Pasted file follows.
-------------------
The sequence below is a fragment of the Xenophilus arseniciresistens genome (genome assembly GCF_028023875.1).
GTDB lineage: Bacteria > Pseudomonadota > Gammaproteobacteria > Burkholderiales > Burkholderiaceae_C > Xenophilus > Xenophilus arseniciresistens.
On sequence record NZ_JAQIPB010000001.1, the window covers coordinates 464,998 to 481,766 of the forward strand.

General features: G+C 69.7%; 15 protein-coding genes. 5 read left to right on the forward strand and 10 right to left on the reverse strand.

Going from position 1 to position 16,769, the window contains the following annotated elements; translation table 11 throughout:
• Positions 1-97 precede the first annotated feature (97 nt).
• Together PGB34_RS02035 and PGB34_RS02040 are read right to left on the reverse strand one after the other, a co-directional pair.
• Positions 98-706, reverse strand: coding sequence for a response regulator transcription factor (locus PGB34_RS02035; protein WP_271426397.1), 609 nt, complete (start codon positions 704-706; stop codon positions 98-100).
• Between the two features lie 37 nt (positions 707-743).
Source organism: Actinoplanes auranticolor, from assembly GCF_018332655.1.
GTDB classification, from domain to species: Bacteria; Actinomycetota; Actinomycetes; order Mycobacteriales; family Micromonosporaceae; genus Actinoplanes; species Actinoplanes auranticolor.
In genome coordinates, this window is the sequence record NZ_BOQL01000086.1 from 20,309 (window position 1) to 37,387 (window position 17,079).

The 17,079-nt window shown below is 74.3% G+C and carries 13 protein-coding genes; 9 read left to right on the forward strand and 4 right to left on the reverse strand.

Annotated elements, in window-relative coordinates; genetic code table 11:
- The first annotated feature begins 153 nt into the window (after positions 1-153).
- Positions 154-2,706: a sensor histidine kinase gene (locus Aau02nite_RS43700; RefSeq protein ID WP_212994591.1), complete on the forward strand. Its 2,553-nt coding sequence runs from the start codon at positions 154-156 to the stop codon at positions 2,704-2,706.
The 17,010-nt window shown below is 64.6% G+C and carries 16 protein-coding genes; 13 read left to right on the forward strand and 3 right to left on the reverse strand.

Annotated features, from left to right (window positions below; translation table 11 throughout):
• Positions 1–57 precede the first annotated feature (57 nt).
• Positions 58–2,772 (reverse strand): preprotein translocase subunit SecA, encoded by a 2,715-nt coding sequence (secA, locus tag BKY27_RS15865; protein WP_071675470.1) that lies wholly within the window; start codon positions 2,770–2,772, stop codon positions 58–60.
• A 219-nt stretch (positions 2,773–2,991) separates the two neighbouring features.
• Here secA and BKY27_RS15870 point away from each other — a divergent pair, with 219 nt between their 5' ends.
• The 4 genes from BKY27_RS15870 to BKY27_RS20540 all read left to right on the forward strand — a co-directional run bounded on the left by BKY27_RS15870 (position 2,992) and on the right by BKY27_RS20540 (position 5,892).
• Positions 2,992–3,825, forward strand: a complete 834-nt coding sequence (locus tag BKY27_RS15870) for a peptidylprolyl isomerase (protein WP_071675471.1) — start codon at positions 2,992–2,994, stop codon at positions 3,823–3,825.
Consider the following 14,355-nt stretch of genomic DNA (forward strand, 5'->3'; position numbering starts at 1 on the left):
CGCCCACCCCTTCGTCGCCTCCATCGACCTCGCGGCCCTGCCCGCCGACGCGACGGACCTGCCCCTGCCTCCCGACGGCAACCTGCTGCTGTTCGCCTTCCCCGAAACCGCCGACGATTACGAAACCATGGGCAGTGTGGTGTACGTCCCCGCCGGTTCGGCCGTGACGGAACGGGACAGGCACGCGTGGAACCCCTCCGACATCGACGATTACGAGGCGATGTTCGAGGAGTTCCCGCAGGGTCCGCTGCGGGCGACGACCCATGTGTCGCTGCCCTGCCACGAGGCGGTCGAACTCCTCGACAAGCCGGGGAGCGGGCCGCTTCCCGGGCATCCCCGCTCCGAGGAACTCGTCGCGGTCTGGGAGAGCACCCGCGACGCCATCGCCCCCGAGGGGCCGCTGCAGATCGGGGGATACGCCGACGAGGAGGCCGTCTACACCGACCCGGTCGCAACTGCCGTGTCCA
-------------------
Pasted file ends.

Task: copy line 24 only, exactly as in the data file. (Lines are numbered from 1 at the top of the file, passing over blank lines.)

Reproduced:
• Positions 2,992–3,825, forward strand: a complete 834-nt coding sequence (locus tag BKY27_RS15870) for a peptidylprolyl isomerase (protein WP_071675471.1) — start codon at positions 2,992–2,994, stop codon at positions 3,823–3,825.